Sibling Snapshots: Living with Youth who have Autism or Down syndrome

barbara mandleco, Jessica Rosemann, Aimee Palicharla, Tammy Rampton, Tina Dyches, Donna Freeborn


This study used photography to capture important symbols in the lives of 14 siblings of 13 youth with autism (ASD) and 16 siblings of 15 youth with Down syndrome (DS) and then determine if there were differences in the photographs taken according to the type of developmental disability, age, and gender of the sibling. Analysis revealed two types of photographs: people, including family members and non-family, and non-people, including objects, animals, and buildings/scenery. Siblings of youth with DS took a higher percentage of photographs of people and a higher percentage of photographs of family members than siblings of youth with ASD.  There were also differences according to age and gender in the people/non people and within family photographs. The 7-9 year olds took a higher percentage of snapshots of typically developing siblings and him/herself whereas the 10- 12 year olds and the 13-16 year olds took a higher percentage of photographs of the youth with the disability than the younger age group. Sisters took a higher proportion of people photographs than brothers; whereas brothers took a higher proportion of family photographs than sisters. Indeed, results validate the importance of gathering data in an open-ended manner directly from young people, confirm the use of photography as a method of facilitating communication with young people about important symbols in their lives, and indicate there are differences in the percentage of photographs taken of people/non people and family/non family according to disability, age and gender of siblings.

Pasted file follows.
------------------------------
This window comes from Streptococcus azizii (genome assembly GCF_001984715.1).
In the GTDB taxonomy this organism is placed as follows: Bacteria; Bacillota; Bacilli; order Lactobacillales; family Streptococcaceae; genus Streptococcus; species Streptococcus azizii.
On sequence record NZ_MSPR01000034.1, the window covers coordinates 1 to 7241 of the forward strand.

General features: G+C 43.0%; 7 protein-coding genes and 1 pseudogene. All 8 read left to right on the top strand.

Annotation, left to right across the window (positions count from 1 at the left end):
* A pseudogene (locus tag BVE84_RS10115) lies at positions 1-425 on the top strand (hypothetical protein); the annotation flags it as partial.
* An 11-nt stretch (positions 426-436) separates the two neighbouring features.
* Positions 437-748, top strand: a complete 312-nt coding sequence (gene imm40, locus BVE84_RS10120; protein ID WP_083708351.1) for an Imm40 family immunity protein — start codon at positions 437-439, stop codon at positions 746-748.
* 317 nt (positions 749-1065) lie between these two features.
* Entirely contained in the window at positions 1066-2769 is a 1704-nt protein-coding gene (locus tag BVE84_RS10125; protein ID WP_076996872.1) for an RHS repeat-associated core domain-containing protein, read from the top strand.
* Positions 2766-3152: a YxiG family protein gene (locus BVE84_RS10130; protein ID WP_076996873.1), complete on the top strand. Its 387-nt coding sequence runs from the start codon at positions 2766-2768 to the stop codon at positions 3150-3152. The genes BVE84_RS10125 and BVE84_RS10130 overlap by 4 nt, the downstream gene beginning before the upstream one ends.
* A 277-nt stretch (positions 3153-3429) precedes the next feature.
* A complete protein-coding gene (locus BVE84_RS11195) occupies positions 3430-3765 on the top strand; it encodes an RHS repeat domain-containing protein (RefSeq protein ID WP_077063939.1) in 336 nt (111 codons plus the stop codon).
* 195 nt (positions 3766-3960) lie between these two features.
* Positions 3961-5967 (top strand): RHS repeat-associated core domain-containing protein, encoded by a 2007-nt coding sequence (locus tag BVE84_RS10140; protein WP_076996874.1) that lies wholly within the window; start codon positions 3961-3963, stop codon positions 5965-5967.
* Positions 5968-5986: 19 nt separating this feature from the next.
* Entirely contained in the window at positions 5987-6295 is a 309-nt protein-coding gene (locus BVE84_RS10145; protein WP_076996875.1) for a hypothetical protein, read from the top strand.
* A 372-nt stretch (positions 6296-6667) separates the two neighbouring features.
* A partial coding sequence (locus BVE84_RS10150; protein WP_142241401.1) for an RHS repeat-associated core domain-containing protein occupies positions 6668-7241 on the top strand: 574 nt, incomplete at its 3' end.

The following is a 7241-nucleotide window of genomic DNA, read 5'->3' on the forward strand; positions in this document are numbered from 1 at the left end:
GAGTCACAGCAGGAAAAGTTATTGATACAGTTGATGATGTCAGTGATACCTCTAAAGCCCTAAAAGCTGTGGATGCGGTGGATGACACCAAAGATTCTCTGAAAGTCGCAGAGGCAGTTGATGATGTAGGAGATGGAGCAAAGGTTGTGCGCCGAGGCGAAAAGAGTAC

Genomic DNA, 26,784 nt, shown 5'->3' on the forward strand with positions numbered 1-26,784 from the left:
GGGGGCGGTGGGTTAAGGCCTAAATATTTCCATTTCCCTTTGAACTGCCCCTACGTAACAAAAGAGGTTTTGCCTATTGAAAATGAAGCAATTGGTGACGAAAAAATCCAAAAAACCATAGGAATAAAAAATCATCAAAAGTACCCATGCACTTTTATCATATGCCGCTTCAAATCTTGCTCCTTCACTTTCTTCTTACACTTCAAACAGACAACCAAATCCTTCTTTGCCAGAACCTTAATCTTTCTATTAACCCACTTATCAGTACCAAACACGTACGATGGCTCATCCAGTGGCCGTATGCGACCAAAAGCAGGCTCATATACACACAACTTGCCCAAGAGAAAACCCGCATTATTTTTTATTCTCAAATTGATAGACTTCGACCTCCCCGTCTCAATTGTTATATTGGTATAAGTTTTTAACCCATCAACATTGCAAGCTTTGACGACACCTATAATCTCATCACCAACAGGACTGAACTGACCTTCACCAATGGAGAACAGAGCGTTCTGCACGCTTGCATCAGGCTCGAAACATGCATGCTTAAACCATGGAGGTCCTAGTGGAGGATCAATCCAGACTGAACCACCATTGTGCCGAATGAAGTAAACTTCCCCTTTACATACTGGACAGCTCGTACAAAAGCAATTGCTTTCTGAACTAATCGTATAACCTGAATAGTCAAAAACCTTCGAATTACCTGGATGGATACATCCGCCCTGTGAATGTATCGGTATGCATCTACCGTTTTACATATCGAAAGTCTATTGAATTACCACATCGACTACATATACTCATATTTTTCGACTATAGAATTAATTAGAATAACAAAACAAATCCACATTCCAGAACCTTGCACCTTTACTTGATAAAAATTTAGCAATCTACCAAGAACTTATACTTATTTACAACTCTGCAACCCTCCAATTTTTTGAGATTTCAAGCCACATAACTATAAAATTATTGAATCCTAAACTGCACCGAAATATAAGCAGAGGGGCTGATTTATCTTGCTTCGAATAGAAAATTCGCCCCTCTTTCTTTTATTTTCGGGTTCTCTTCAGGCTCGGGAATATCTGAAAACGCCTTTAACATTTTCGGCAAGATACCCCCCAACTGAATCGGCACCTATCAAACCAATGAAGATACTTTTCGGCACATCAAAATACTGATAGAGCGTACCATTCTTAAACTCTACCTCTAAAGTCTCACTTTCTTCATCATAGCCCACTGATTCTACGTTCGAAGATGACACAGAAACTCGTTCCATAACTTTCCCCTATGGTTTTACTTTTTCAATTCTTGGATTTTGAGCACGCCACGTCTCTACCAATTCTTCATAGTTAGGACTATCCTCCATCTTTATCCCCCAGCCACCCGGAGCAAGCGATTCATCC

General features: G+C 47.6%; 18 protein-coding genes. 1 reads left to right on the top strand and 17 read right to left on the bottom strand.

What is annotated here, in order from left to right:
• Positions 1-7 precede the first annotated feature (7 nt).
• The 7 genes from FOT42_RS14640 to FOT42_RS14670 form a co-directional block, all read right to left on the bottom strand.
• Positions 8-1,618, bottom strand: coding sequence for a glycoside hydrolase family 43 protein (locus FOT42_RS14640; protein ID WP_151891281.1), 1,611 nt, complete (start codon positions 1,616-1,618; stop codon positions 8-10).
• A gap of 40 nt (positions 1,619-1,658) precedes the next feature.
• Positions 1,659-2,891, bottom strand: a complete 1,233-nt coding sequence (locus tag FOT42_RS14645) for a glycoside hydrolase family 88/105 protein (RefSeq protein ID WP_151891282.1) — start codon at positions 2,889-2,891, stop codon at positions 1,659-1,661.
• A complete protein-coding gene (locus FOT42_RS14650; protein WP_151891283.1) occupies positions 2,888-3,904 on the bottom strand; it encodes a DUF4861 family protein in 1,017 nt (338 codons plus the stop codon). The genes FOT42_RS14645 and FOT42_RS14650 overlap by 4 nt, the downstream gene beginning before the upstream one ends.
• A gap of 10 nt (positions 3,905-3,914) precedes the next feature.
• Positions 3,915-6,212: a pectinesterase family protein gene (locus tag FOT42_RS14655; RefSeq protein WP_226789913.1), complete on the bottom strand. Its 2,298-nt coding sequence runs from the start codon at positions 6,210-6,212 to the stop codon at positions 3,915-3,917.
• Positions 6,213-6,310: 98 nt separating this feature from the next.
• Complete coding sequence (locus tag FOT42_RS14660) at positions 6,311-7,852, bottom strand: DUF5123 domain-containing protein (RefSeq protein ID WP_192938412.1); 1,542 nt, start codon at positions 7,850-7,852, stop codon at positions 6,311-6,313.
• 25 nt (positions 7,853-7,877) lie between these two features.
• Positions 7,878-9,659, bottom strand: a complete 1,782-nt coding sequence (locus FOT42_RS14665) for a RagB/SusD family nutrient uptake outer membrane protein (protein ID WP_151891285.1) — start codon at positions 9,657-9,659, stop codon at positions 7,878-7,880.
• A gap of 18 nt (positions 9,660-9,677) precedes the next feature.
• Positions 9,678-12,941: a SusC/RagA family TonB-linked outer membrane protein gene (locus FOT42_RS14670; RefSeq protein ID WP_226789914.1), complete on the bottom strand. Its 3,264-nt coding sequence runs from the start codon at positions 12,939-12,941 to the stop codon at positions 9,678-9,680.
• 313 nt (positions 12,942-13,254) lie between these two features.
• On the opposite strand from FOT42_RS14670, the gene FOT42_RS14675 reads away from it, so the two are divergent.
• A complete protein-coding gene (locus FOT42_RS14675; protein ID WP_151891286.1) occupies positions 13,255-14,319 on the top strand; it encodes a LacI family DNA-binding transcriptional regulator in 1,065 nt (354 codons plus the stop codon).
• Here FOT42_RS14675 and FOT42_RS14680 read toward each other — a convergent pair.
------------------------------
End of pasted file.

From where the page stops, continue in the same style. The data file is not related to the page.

Autism; Autism Spectrum Disorder; Down syndrome; Siblings; Photography; Photo elicitation

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